Although the transactions took place on the same day, there is no explicit link between them. Venue Church’s bankruptcy attorney did not immediately respond when RTR asked for clarification.
What goes up must come down?
Smith started Venue Church 10 years ago. In just three years, it had grown to 2,000 attendees at six Sunday worship services, becoming the seventh fastest growing church in the country.
Venue Church purchased its current building in late 2019. In 2020, during the COVID-19 pandemic, the church received over $3.1 million in revenue, including a Loan of $141,691 which was forgiven through the Federal Paycheck Protection Program.
But in late 2021, Smith was accused of kissing a woman who wasn’t his wife. Eight church staff have resigned over the allegations, RTR Previously reported. Smith then took a short sabbatical earlier this year before returning to preaching a month later.
Attendance has would have fallen sharply since the scandal broke. Revenue fell to just over $2 million last year, according to the bankruptcy filing. And Venue has grossed less than $600,000 this year as of August 23.
Debts include car loans, credit cards, supplier bills and back taxes
Venue Church now has less than $500 in the bank, according to its bankruptcy filing. His other non-real estate assets include more than $180,000 in furniture, office and cleaning equipment, musical instruments, and audio-visual and lighting equipment. The church also owns a Ford F-150 and a Chevrolet Suburban, both with approximately 110,000 miles.
Besides her mortgage, the church’s debts include approximately $53,000 owed on the two vehicles, plus an additional $12,000 of debt she deferred from a vehicle she previously owned but was under water, depending on the file.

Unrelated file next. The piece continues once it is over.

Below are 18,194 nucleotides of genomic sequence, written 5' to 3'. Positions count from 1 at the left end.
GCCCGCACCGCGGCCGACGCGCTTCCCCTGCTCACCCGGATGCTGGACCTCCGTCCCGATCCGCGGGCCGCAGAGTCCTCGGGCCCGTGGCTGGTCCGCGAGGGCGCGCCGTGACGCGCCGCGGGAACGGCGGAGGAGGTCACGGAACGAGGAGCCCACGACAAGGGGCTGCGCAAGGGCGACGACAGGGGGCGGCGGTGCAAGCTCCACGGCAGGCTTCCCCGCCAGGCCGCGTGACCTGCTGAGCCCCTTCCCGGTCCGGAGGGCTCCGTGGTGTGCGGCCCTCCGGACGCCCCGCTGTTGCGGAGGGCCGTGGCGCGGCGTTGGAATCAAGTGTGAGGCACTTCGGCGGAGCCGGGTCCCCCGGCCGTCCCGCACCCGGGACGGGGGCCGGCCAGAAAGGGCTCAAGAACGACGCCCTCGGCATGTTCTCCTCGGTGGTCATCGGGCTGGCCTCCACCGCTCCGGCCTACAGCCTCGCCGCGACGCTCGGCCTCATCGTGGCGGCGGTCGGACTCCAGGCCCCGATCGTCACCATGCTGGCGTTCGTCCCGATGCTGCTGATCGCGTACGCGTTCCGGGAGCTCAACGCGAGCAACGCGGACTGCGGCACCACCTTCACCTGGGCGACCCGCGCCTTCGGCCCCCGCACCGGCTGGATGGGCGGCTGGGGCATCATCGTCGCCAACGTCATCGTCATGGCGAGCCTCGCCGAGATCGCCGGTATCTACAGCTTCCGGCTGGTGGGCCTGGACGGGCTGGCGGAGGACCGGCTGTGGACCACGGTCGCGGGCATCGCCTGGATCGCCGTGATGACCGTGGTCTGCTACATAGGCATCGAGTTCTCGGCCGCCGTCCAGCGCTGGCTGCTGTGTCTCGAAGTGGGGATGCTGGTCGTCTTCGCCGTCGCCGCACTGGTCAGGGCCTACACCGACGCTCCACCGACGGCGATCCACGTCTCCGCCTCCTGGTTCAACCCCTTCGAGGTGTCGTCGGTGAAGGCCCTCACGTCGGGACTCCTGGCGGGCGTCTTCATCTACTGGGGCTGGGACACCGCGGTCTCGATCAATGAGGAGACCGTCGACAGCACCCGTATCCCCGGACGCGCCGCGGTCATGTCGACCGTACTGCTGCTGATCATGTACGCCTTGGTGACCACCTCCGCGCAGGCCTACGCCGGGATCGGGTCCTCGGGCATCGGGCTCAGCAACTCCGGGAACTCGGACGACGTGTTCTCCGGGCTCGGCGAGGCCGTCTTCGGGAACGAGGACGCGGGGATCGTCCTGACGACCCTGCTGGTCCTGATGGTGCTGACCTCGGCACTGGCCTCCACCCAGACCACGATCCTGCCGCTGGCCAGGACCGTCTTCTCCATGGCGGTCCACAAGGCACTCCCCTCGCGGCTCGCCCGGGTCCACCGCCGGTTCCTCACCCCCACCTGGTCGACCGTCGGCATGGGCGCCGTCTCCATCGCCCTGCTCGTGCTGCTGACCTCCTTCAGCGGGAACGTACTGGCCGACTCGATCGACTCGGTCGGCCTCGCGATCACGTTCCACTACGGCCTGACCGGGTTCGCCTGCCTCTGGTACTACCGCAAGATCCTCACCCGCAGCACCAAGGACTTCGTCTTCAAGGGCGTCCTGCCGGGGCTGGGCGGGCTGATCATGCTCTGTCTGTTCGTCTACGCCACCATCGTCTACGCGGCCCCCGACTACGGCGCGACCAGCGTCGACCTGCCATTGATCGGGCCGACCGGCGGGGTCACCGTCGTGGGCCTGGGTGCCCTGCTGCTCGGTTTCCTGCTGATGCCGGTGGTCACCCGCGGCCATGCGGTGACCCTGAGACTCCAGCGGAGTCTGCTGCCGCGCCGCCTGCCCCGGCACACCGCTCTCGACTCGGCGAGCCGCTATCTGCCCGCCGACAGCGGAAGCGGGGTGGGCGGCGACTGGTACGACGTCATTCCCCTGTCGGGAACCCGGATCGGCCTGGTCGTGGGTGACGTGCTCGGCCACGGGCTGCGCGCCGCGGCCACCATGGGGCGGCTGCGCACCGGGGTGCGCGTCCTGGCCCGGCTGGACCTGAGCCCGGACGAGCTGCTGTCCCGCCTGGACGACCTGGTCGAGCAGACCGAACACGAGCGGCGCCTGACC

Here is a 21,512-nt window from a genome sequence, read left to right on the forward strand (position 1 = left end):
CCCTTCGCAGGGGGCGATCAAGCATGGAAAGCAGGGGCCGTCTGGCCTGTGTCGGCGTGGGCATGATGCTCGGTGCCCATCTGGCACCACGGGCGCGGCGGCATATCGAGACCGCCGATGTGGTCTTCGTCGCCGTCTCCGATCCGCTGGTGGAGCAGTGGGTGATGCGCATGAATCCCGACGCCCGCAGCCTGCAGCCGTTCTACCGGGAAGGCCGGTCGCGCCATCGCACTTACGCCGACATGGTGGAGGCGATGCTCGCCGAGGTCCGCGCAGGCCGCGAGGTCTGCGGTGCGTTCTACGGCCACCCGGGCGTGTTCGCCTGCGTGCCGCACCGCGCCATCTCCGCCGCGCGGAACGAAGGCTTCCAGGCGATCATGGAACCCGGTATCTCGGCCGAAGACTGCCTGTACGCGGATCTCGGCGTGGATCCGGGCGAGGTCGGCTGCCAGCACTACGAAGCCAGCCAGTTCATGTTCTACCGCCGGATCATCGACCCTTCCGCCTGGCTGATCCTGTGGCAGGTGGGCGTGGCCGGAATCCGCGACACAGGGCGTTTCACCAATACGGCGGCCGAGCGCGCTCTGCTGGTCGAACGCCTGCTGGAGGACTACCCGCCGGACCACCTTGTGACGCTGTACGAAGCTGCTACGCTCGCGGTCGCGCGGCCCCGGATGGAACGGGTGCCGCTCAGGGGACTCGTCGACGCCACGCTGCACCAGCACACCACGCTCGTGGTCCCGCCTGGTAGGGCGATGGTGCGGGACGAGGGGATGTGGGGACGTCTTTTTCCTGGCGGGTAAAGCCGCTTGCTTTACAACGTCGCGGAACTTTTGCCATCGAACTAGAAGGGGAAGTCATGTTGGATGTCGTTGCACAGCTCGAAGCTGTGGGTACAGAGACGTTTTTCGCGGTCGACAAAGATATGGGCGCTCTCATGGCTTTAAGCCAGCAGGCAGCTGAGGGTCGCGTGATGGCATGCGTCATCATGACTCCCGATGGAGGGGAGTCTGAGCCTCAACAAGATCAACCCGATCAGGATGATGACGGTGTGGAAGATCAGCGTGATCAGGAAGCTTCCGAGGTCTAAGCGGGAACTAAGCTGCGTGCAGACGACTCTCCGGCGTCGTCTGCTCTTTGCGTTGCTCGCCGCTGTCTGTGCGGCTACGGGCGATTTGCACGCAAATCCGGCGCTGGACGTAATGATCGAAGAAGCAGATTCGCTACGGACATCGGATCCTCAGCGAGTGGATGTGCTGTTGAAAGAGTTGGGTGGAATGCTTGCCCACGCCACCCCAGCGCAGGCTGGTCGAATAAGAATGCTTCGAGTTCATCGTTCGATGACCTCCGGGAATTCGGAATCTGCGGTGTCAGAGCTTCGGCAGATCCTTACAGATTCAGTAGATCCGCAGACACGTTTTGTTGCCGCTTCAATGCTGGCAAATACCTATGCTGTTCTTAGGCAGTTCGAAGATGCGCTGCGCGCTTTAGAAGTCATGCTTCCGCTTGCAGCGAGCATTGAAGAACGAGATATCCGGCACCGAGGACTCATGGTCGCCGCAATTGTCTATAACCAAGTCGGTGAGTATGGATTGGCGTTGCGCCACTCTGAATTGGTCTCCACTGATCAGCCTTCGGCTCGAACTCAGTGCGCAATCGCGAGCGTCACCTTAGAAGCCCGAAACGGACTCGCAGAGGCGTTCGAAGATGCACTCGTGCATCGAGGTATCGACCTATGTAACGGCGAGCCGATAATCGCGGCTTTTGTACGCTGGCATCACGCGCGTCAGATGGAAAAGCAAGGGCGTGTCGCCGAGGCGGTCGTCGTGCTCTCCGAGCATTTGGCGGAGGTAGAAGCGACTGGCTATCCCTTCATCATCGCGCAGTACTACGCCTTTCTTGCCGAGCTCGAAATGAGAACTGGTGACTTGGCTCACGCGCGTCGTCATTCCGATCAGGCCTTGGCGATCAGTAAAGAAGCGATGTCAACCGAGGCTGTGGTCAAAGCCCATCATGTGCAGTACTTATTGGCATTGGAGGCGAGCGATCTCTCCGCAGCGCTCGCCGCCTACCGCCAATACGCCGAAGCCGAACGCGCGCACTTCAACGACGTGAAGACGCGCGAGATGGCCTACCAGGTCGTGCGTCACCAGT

Venue also owes the city of Chattanooga nearly $8,000 and more than $2,200 to Hamilton County, according to the filing. Government records show it’s for back taxes and storm water charges.
The credit card debt amounts to almost $90,000, according to the bankruptcy filing. Debts to various commercial vendors and Tavner Smith’s ex-wife make up the rest of the church’s debt.
Smith’s ex-wife, Danielle Smith, who had also worked for Venue Church, sued the church in July for breach of contract, Hamilton County Circuit Court Papers To display.
She claims in a court filing that Venue Church owes her monthly payments under a release agreement, but has missed the last three months of payments. She also claims that the church was supposed to transfer the title of her vehicle to her name alone and failed to do so.
The amount Venue Church owes Danielle Smith is not stated in either the church’s bankruptcy filing or the lawsuit filed by Danielle Smith in court. Tavner Smith denied the breach of contract claims in a pro se response on behalf of the church.
This story has been updated to correctly reflect the filing date and location of Redemption Church, which is in South Carolina, not North Carolina.
Sarah Einselen is an award-winning writer and editor based in Texas.